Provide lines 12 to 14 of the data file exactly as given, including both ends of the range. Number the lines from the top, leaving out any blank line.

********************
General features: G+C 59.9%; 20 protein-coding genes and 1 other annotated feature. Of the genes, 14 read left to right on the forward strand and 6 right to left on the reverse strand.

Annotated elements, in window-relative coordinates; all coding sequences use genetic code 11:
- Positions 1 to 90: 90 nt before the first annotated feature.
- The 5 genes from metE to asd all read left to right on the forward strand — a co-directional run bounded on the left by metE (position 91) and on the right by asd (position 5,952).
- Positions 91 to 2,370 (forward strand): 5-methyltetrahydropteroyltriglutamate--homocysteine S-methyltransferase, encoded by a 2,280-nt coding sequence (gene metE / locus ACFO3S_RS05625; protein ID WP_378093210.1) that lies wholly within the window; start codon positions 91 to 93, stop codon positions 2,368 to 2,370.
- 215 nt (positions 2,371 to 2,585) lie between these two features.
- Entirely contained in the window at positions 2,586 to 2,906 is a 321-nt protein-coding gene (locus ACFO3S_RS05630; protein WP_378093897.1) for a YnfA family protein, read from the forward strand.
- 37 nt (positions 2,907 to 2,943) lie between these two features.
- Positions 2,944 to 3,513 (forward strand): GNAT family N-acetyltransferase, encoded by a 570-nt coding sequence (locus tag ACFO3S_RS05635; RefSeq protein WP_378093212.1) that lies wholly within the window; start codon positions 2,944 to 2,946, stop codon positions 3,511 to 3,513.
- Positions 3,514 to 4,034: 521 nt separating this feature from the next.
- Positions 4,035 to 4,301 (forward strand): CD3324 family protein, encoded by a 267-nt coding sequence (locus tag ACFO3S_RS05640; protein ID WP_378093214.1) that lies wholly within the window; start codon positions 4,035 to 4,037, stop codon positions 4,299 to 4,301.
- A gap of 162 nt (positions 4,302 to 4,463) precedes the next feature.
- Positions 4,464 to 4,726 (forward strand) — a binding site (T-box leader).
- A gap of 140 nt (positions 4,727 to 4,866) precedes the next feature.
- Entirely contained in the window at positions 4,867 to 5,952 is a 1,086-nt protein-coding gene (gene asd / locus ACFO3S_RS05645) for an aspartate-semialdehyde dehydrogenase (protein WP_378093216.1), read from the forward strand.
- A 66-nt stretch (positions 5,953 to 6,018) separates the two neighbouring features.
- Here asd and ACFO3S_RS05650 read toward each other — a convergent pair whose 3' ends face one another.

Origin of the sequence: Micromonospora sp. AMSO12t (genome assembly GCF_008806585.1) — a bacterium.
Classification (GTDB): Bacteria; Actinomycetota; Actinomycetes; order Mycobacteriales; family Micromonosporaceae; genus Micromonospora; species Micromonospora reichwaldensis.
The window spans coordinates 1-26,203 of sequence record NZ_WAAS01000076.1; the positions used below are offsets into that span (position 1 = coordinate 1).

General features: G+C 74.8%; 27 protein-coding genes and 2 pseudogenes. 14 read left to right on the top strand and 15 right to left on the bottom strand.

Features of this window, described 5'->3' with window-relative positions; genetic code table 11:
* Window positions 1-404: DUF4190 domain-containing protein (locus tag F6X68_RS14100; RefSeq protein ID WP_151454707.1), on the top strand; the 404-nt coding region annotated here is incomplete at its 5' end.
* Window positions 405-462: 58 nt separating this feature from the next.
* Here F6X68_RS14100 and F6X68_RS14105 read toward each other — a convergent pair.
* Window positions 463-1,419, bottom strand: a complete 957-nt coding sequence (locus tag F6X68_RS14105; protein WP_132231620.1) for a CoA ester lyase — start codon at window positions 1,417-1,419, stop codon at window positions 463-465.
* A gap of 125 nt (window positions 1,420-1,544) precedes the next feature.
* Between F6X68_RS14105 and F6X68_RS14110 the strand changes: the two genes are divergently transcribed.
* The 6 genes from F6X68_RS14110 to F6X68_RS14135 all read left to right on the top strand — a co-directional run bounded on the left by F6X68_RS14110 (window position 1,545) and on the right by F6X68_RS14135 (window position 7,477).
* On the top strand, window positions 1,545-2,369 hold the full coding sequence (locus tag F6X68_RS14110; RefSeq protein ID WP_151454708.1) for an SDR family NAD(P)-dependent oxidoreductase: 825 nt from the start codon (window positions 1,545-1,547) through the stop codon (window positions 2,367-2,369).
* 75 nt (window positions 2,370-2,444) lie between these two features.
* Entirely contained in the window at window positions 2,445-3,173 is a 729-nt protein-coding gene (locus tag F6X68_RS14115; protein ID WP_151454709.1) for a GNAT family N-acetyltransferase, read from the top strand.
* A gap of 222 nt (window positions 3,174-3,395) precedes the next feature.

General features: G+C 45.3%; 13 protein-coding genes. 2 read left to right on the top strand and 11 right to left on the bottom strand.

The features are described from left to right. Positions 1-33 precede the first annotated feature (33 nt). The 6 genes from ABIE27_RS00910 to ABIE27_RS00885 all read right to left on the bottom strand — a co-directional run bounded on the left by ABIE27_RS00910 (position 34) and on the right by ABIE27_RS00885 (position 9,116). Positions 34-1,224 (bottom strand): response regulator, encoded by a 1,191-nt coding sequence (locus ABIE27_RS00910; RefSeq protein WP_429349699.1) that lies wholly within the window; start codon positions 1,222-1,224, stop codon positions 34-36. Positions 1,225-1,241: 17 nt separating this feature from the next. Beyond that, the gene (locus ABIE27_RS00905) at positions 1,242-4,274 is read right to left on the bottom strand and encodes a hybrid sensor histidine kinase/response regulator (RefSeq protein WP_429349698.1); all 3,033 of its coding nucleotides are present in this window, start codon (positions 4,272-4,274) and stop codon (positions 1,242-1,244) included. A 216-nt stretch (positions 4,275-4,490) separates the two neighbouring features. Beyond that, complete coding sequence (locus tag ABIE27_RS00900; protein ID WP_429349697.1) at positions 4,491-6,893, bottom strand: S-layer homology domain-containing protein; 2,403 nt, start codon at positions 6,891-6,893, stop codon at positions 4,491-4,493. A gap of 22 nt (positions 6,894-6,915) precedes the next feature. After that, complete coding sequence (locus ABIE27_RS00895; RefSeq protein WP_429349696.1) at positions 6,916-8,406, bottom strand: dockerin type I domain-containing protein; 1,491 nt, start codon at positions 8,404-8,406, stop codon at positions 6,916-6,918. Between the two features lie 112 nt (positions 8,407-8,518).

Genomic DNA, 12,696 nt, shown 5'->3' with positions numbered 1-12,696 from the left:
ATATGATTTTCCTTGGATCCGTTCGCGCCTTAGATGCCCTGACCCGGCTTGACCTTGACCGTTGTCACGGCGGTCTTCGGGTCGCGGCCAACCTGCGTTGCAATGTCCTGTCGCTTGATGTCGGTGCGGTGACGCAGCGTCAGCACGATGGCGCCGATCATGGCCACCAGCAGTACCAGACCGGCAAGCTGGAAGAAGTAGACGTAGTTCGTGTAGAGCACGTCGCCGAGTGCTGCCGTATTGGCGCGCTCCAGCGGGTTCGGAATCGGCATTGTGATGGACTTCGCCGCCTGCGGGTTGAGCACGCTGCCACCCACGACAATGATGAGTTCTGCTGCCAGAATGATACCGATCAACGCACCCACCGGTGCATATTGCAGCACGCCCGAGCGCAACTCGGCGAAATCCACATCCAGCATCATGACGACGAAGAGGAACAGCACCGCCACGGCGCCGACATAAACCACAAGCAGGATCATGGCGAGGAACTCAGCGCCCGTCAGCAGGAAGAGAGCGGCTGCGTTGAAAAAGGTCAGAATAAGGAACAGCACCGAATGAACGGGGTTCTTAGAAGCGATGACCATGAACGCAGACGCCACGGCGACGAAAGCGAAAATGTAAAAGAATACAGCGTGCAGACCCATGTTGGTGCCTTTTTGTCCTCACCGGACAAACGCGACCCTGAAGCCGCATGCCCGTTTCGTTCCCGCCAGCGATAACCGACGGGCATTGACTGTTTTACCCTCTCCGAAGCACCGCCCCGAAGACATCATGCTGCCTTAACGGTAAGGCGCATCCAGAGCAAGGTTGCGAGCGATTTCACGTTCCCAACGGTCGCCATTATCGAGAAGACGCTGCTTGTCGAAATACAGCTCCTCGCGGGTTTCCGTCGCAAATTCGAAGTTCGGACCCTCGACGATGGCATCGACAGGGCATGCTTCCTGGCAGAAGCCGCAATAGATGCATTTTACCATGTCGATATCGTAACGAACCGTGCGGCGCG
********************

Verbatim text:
- A gap of 162 nt (positions 4,302 to 4,463) precedes the next feature.
- Positions 4,464 to 4,726 (forward strand) — a binding site (T-box leader).
- A gap of 140 nt (positions 4,727 to 4,866) precedes the next feature.